New York Times – T Magazine
July 28, 2011
The Culturialist | Ukrainian Passport
By Emma Reeves
Back in 2007, Peter Doroshenko, who was then the artistic director of the Victor Pinchuk Foundation, asked a handful of artists to respond to the question “Where is Ukraine going?” for an installation at the Ukrainian pavilion during the Venice Biennale. The photographer Juergen Teller visited Kiev three times in five months for the project, and the photos he took on these trips speak to the extraordinary wealth he saw there. Teller’s view of Kiev is steeped in the language of fashion and excess — models, hair, makeup, styling — and interspersed with more candid snaps of everyday scenes.
An image from this Ukraine series is on view through Aug. 21 as part of “Man With Banana,” at the Dallas Contemporary, where Doroshenko is now the director. Here, Teller framed the photos to incorporate humorous extended quotes relating to their creation. Of a photo of a young man in swimming trunks, Teller writes:
It was boiling hot in the Ukraine, swimming in the filthy river Dniepr, which flows through Kiev. In the Ukraine, one says the women are excellent. I thought the men were much better. Fascinated from their round faces and their huge bellies. I felt good there, going in that direction myself anyway, belly concerned. The best fashion item I’ve ever seen on the street was this guy with plastic slippers and dodgy Speedos, a hand on the front and the words: “Touch me!” I couldn’t believe it and thought: I could learn something from him.
I couldn’t help but be on the lookout for that man and his coveted swimsuit when I found myself in Kiev last May. The ubiquitous flowering chestnut trees pointed to spring but the heat of the day was far more akin to summer, and the sandy banks of the islands in the middle of the Dnieper River were already home to sun worshipers and swimmers. I had been invited to spend three days there as part of a somewhat random delegation of media, fashion, music and art world representatives for a series of events taking place at the frighteningly exclusive fashion emporium Sanahunt, where the mega-wealthy of Ukraine go to pick up the seasonal must haves.
Teller had found his swimmer and many other subjects in his Ukraine series in Gidropark, a recreational complex of beaches, concert sites, dance floors and outdoor exercise areas built on an island in the Dnieper in 1968. Coincidentally, this is exactly where the Ukrainian-born photographer Yelena Yemchuk returned in the summers of 2005-08 in search of memories of her childhood. Yemchuk, who is now based in New York, recalls the trauma of being uprooted in her teens when her family decided to start a new life in America. The country of her youth was still part of the Soviet Union, but her memories of it are almost utopian — endless summers spent in idle play with friends on the banks of the Dnieper, which separates old Kiev with its wooded skyline of golden domed cathedrals and monasteries on the Right Bank from its Left Bank Soviet-era sibling. In “Gidropark,” a book of black and white photos recently published by Damiani, she captures a city idling between the past and the present.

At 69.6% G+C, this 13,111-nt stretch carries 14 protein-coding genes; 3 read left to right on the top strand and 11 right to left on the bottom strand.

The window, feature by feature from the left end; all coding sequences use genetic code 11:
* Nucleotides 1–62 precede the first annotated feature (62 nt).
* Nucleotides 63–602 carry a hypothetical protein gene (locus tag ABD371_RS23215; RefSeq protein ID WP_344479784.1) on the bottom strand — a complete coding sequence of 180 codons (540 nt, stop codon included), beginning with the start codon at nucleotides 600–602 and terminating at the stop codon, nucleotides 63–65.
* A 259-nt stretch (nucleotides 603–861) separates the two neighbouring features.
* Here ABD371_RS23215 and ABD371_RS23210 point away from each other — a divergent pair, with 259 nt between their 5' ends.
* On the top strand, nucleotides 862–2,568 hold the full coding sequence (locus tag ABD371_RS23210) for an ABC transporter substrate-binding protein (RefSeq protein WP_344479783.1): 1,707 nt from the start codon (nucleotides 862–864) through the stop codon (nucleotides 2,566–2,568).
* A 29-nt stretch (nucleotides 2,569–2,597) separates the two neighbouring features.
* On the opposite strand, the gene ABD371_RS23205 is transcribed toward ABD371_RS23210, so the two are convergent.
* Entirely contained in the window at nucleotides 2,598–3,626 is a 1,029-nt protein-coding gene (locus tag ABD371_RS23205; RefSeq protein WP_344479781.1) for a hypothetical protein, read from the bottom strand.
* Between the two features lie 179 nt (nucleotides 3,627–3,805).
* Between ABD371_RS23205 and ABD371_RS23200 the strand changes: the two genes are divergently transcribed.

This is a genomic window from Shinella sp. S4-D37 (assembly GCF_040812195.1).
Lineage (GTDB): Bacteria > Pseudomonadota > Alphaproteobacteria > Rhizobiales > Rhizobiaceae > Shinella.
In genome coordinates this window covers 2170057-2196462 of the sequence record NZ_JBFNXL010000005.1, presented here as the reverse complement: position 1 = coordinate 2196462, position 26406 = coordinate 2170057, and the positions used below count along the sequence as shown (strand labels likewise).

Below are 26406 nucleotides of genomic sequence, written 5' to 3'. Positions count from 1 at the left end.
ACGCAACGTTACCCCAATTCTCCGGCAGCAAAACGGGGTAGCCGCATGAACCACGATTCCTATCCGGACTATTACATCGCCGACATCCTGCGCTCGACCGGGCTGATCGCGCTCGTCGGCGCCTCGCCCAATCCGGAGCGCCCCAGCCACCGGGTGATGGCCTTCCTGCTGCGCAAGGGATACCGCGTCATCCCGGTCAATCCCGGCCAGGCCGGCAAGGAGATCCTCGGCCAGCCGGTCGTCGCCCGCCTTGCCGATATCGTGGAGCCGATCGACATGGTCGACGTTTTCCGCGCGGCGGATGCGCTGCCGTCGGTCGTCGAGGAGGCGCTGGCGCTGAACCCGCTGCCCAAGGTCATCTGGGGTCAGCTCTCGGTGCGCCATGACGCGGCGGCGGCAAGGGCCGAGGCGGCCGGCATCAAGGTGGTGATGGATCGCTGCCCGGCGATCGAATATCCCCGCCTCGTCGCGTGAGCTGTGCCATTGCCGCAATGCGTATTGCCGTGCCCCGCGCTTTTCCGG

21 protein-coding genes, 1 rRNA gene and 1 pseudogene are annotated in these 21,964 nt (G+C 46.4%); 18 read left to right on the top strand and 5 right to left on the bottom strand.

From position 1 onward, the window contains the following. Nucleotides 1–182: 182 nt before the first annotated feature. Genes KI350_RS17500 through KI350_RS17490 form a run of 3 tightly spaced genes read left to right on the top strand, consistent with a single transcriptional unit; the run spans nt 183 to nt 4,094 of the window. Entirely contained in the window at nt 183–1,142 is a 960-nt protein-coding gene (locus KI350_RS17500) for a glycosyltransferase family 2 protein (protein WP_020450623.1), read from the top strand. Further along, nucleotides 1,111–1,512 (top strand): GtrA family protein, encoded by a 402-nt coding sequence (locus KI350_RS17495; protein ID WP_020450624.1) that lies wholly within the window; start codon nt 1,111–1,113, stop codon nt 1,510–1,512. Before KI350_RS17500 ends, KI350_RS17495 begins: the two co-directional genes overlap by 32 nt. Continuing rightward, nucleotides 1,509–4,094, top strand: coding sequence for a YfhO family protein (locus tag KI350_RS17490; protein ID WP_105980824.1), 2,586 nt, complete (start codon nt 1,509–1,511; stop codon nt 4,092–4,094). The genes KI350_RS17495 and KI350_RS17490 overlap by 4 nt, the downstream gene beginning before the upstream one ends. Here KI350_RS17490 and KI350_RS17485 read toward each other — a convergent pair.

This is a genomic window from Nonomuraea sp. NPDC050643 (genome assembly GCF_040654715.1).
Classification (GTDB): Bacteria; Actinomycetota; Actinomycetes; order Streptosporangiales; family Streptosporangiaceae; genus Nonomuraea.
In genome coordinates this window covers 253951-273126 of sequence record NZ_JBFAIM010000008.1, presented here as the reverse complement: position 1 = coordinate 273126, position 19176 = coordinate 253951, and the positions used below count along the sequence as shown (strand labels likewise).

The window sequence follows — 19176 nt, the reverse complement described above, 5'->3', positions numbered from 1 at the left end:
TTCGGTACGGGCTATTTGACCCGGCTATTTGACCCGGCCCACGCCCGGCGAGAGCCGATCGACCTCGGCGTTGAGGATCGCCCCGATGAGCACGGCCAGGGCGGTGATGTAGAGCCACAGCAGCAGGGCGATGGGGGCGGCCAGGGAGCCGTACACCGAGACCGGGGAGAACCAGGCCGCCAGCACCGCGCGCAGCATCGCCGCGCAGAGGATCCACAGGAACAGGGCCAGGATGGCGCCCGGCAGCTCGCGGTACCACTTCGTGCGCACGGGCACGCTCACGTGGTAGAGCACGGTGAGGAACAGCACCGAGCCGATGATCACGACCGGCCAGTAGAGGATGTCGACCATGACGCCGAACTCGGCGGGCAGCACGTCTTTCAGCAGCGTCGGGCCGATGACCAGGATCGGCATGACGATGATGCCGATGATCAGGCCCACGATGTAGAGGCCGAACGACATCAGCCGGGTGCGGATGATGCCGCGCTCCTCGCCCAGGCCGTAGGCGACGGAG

Given her age and her agenda, one could accuse Yemchuk of looking at her homeland through a rose-colored lens (just as one could accuse Teller of looking at Kiev through designer sunglasses), but it’s a view that even an outsider can appreciate. After I returned home I was happy to come across an intimate book of color photographs by the young Italian photographer Federico Claravino. Claravino had visited Ukraine multiple times and his book, “Ukraina Pasport,” which takes the form of Ukrainian passport, is full of gentle observations of everyday moments captured over a three-year period. “My lasting impressions of the country are very closely linked to what I think I can easily sum up in the word ‘nostalgia,’” he told me. “Don’t get me wrong here. I’m not saying that people miss ‘the good old days’ of the Communist regime. What I mean is that it hasn’t yet been processed, that, in my opinion, the people of Ukraine are historically mourning, as in almost every ex-Soviet nation.”
Indeed, last week saw the opening of “Ostalgia” at the New Museum. The title is a play on the German word “Ostalgie,” which came to be used in the 1990s to describe a general sense of longing for the days of the Soviet Union. I had not heard this word before, but its sentiments perfectly echoed Clavarino’s. The exhibition includes 50 artists from 20 countries across Eastern Europe and the former Soviet Union, including Ukraine. They vary widely in age. The youngest had no real experience of the Soviet regime, while the older artists must find this notion of longing rather confusing and even occasionally absurd.
After his intense period spent making the work for the Biennale, Teller could think of nothing but returning to continue to photograph and perhaps make a book on Ukraine. But, sidetracked by numerous other commissions, he has yet to make it back. It is in some ways a testament to the virulent nature of the Soviet regime that 20 years after its breakup it still manages to cast a spell. For now the question “Where is Ukraine going?” remains as open-ended as the question “Where has it gone?”